MRU student leaders react to tuition increases
By Noel Harper, Staff Writer
Upon returning from reading week, MRU students were greeted by major changes to tuition as well as a new group of student leaders who will be representing them in a few months.
On Feb. 24, the university’s Board of Directors voted to approve a number of fee increases for students in the upcoming academic year and beyond, including a seven per cent rise on domestic tuition and further increases in the next two years, resulting in a 22.5 per cent higher bill for the 2022-2023 year.
The board approved the motion in a 12-3 decision to help make up for budget cuts to the university from the Government of Alberta, which will only continue if their 2020 Budget is any indication.
“The alternative to these increases is a much deeper cut to operations,” said Annalise Van Ham, MRU’s vice-president of Finance and Administration, who voted in favour of the tuition hikes.
One-time increases to the student services fee and the recreation and athletics fee — of 25 per cent and 10 per cent, respectively — were also approved. International tuition will go up by 2.4 per cent, and any program-specific fees will increase by seven per cent as well.
According to Van Ham, without the added costs, MRU “would fall behind our counterparts and competitor institutions, with no means of catching up.”
In an effort to soften the blow, MRU opted to invest 25 per cent of funds acquired through the tuition increase — nearly $1 million — back into student bursaries that will offer financial aid.
“We are not aware of any other university directing this large a portion of their tuition increase to bursaries,” said MRU’s President Tim Rahilly in an email to students.
Several representatives and students alike participated in a silent demonstration against these fee increases — walking from Council Chambers in Wyckham House to Ross Glen Hall, where the meeting took place. Many carried signs featuring quotes from MRU students and held them up as board members spoke.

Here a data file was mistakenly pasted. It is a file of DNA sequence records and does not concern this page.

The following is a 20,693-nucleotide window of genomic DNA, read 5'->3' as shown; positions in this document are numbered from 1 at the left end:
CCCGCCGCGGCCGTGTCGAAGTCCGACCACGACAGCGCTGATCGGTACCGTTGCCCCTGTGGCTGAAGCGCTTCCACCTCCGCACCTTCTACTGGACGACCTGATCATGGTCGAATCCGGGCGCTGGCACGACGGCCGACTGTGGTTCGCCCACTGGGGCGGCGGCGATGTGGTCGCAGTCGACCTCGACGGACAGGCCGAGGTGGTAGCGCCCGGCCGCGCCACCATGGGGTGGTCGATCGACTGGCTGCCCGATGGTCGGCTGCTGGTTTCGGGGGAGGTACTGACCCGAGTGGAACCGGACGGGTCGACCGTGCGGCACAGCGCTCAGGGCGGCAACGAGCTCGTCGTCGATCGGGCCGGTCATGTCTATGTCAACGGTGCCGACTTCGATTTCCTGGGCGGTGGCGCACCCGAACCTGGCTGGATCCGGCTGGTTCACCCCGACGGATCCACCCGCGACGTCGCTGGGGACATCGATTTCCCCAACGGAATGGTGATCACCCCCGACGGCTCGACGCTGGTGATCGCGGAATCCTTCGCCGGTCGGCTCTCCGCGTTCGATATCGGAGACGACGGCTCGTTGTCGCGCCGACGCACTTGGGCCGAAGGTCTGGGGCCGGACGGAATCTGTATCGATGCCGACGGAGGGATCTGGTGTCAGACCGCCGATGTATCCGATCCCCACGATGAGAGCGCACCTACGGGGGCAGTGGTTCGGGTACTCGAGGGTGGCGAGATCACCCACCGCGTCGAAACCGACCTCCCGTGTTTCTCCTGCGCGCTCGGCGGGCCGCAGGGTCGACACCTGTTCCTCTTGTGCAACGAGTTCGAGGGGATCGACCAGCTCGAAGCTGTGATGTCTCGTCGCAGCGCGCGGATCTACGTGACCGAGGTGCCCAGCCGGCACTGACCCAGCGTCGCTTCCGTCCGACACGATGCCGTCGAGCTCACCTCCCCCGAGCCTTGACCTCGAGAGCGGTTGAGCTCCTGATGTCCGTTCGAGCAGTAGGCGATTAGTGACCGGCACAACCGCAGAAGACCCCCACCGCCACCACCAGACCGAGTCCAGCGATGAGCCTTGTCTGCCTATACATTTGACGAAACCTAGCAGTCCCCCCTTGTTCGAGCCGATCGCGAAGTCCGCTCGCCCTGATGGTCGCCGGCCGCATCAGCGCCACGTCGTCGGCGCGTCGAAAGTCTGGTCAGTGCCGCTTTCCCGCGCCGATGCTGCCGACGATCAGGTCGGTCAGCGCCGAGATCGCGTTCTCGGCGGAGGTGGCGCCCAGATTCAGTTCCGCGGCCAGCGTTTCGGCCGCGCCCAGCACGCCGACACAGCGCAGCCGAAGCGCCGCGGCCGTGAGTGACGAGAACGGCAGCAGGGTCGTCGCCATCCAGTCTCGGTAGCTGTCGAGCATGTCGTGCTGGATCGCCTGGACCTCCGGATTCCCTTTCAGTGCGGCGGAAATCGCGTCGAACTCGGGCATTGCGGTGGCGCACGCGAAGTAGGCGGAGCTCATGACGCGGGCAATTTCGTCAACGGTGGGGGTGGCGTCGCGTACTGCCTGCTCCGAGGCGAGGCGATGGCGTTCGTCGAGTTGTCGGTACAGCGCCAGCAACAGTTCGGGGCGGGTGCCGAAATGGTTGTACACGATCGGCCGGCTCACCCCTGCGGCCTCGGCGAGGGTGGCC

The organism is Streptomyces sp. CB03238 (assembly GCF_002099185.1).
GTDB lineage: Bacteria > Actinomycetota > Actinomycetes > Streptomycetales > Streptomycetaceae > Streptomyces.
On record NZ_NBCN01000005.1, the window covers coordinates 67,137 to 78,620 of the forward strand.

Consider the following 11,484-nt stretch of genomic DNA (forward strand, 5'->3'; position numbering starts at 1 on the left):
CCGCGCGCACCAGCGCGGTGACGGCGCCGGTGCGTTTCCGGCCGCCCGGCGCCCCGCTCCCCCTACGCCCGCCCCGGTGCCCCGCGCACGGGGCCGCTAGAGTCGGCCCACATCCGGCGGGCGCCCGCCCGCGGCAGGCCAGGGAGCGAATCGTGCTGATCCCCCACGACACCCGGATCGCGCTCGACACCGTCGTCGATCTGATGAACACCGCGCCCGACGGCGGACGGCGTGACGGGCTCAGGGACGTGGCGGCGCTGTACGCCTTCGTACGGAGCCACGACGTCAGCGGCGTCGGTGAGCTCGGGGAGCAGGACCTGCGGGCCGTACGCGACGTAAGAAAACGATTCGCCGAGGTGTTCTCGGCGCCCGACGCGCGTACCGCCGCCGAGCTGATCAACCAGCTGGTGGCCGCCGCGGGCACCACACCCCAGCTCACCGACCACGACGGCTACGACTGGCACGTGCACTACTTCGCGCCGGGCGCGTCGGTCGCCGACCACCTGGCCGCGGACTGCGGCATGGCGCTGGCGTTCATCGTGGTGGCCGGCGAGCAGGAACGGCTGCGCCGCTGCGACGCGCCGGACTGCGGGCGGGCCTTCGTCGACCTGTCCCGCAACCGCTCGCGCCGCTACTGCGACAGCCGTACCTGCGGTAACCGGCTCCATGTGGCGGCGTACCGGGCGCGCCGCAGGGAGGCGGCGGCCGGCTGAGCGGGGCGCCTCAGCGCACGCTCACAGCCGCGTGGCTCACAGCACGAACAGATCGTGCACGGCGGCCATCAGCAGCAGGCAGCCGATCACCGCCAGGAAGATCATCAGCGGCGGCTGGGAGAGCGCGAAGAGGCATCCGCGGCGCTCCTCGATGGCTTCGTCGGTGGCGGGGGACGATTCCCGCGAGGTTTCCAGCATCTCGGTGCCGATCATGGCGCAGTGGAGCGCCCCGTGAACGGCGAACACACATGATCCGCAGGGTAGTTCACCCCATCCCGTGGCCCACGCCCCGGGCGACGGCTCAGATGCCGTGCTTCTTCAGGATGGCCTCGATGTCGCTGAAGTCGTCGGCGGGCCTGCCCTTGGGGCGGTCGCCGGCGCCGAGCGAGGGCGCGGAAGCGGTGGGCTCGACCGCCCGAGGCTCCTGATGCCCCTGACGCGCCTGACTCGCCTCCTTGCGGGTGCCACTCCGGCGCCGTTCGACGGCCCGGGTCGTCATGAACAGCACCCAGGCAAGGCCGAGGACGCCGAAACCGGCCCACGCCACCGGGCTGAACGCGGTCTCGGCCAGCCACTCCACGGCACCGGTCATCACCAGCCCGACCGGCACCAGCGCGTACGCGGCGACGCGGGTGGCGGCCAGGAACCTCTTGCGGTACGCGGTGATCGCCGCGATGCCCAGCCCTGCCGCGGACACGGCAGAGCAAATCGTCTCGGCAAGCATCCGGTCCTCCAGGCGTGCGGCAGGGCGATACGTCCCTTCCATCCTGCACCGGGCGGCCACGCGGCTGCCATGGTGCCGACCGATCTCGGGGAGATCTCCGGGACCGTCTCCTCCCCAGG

“I do not think it is responsible for the government to take a step back when the future is on the line,” read one sign. “Rather than budget cuts, why aren’t there policy changes?” asked another.
The notion of raised tuition at MRU has been promoted through literature, student consultations and the media for the last few months. “Students presumed the decision to be a foregone conclusion,” according to a memo from SAMRU.
One of the most significant signs that changes were coming was the government’s altered tuition and fee regulations, removing the ability for students to veto any raises in fees.
SAMRU President Shayla Breen was one of three to vote against the board’s motion.
The fee increases and MRU’s future with reduced funding were focal points of the following day’s SAMRU Representative Executive Council debate, where candidates for President, Vice-President Academic, Vice-President External and Vice-President Student Life took questions from students.
The winners of these races, each of them students from MRU’s Policy Studies program, were announced two days later. Turnout for the vote was 17 per cent, up from 6 per cent in 2019.
Spirit River Striped Wolf, a social entrepreneur and advocate from the Piikani First Nation, was elected as the first Indigenous person to be President of the Student’s Association. He is notable for challenging Prime Minister Justin Trudeau “in a one-on-one debate” on Indigenous suicide prevention strategies through the Indigenize the Senate initiative.
In the SAMRU debate, Striped Wolf said he plans to employ a method called “systems leadership,” bringing together government officials and experts in a number of areas to talk about important issues and finding well-rounded solutions— similar, he said, to the Government of Alberta.
“I’m not coming to the table in a particularly partisan way, but I don’t necessarily agree with … their rationale on increasing the tuition cap for post-secondary.”
Luc Carels ran unopposed for a second term as Vice-President External and was voted in once again.
“We in Alberta — all students — not just Mount Royal students, face significant challenges that have just recently come down this year,” Carels said in regards to the Board’s recent decision. “I would like to continue to fight in response to those issues.”
Other winners included Carly Bullough for Vice-President Academic and Camille Rhose Tabacla for Vice-President of Student Life.